Memorial Day ushered in a string of warm and sunny weekends, which is good news for merchants at the Jersey Shore, but it may not be enough.

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According to some merchants, this June is already a vast improvement compared to last June, where in addition to the aftermath of Superstorm Sandy, businesses dealt with several rainy and cold weekends that lasted into July.

In Seaside Heights, which is still recovering from last year's massive boardwalk fire, merchants said despite a strong start to the season, the pace still needs to pick up.

“We’re all going - ‘I’m not sure yet,'" said Brett Kinsler of Sun King Clothes. “I mean if it stays the way it is right now - no.  But we’re hoping and we’re praying for (good) weather. That’s what we do here.”

Many store owners agree that neither the business nor the crowds have returned to the levels seen before Sandy.

“It’s been half as many people spending half as much money. We don’t have as many families, it’s been all kids,” said Mitchell Green of Adrenaline Professional Body Piercing, Tattoo & Streetwear store.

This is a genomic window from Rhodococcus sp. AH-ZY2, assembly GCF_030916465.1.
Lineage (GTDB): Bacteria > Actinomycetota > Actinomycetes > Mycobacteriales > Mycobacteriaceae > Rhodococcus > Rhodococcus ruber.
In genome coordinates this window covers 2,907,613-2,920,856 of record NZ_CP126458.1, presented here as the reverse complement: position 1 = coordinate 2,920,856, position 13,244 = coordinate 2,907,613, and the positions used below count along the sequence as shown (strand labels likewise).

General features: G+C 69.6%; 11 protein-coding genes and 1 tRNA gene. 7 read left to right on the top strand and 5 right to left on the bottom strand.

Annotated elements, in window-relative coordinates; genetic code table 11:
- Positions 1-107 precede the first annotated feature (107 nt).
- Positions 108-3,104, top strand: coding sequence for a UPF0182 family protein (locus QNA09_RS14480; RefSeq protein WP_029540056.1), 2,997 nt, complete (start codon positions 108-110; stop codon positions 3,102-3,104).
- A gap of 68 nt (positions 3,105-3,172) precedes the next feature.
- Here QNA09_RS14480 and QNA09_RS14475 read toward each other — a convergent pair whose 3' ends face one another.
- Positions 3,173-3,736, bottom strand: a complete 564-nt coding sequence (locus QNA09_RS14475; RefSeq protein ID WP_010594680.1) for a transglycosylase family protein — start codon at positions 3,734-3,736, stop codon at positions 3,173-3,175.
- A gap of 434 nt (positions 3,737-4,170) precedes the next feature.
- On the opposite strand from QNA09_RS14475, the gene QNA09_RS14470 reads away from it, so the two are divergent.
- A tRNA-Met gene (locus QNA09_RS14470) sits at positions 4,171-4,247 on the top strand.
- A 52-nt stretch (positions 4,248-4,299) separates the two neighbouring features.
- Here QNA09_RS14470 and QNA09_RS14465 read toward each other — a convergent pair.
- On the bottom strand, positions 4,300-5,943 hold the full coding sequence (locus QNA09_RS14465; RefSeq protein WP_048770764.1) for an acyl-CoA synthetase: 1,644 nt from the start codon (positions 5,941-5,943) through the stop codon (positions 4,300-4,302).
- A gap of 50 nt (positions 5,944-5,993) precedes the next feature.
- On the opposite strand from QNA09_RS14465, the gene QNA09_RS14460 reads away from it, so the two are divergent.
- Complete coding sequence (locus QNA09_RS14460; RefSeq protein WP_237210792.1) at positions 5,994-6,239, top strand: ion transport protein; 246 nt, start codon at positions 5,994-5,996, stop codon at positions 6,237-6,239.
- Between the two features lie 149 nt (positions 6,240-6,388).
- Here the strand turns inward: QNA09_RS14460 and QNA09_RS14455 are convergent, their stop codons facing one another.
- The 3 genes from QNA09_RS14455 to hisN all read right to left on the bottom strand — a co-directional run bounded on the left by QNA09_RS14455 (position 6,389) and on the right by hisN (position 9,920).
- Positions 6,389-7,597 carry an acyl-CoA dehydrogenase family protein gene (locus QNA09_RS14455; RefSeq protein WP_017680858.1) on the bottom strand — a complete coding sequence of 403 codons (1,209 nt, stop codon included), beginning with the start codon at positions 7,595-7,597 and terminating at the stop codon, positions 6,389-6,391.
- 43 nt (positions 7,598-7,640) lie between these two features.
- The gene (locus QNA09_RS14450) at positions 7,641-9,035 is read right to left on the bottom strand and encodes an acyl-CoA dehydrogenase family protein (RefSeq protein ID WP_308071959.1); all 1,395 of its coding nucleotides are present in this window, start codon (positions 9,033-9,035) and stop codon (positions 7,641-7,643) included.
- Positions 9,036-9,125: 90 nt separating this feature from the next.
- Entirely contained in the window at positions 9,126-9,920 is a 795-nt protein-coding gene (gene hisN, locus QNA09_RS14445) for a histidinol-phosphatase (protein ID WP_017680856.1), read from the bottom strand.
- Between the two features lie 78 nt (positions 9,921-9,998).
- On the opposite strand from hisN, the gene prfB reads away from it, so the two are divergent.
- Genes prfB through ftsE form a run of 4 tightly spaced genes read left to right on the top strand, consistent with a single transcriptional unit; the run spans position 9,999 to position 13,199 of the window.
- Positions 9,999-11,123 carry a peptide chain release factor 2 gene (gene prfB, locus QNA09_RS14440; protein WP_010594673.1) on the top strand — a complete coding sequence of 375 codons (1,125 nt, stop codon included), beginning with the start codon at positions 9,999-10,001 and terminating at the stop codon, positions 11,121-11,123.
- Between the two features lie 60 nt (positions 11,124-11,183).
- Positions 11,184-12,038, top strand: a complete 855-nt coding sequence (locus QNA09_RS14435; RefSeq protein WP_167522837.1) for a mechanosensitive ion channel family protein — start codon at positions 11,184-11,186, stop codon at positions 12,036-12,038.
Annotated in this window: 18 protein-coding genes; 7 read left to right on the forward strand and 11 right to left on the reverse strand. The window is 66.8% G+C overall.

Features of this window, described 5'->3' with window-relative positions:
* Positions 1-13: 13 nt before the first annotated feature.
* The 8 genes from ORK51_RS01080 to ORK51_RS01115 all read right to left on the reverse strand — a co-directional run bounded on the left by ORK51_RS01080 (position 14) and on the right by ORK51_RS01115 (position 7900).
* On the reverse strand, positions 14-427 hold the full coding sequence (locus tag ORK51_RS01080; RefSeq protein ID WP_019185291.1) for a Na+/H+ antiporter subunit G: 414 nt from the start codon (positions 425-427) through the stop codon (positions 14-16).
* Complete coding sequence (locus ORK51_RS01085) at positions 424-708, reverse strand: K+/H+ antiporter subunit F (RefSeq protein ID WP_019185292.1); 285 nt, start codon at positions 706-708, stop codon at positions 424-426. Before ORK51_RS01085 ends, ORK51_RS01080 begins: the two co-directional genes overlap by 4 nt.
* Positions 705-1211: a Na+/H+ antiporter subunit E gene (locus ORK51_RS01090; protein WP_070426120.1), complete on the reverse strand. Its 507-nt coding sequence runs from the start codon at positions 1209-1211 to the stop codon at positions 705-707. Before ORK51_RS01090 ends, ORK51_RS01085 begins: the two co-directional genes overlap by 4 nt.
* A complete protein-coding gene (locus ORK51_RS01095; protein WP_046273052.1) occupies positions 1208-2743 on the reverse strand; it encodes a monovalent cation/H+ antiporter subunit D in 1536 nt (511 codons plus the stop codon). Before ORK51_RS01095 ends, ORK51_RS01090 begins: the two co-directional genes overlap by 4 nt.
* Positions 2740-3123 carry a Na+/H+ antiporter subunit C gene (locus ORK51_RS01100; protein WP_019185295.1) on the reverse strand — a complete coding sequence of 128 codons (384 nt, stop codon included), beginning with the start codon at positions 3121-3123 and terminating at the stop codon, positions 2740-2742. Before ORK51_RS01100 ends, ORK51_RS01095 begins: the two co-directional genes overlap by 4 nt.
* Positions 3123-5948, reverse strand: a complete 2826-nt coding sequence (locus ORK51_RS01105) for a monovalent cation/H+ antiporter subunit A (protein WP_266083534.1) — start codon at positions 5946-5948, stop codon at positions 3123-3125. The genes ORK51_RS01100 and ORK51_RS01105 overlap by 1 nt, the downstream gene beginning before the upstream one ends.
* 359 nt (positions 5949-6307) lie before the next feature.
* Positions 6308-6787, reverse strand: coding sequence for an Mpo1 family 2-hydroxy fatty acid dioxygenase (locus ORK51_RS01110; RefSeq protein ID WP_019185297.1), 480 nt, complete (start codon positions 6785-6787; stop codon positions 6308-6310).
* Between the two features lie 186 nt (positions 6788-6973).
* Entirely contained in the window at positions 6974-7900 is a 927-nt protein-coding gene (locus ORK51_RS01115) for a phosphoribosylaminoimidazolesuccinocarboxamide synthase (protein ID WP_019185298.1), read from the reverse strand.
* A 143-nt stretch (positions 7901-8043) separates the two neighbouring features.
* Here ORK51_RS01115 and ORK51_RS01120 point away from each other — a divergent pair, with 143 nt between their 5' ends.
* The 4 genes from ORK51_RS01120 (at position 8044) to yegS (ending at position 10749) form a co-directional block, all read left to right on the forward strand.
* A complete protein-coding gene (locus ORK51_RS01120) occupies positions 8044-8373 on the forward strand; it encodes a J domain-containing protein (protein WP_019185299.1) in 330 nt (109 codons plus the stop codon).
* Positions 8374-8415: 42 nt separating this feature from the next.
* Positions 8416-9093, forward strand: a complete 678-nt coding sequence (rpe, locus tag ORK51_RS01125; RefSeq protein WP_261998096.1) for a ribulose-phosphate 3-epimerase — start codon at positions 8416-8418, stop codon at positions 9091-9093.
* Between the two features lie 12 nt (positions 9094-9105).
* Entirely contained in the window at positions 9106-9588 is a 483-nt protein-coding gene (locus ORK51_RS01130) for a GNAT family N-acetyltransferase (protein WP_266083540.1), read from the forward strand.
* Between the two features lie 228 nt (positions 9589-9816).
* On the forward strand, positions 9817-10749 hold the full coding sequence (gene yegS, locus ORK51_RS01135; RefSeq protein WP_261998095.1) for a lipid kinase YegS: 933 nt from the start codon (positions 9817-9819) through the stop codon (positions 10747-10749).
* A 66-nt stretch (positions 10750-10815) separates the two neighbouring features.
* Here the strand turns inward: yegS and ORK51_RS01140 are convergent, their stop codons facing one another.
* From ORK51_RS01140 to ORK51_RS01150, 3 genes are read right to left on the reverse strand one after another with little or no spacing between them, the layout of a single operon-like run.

Green said while they were busy, every weekend counts, and the brutal winter has caused schools to finish later than usual.  “We used to have four months, then three months. Literally, the kids get out at the end of June, so we have July and August to make our money.”

Kinsler said the weekends have been decent, but during the week it's a "ghost town."  He said it's especially brutal since the summer prior to Sandy was one of the most profitable in recent years.

“It was a record season and right after Sandy it was pretty much the same thing [as this year], it was a ghost town during the week. Even into July it was a ghost town.”

One of the more optimistic businesses is Marucas Tomato Pies, despite having had to rebuild twice last year.

“This is the third spot I’ve been in within one calendar year - roughly with the storm and then the fire. It’s little baby steps, they add up. Post-Sandy is different than pre-Sandy, but we’re going in the right direction for sure,” said Dominic Maruca.

But even Maruca would like to see the weather break into a more summer-like pattern.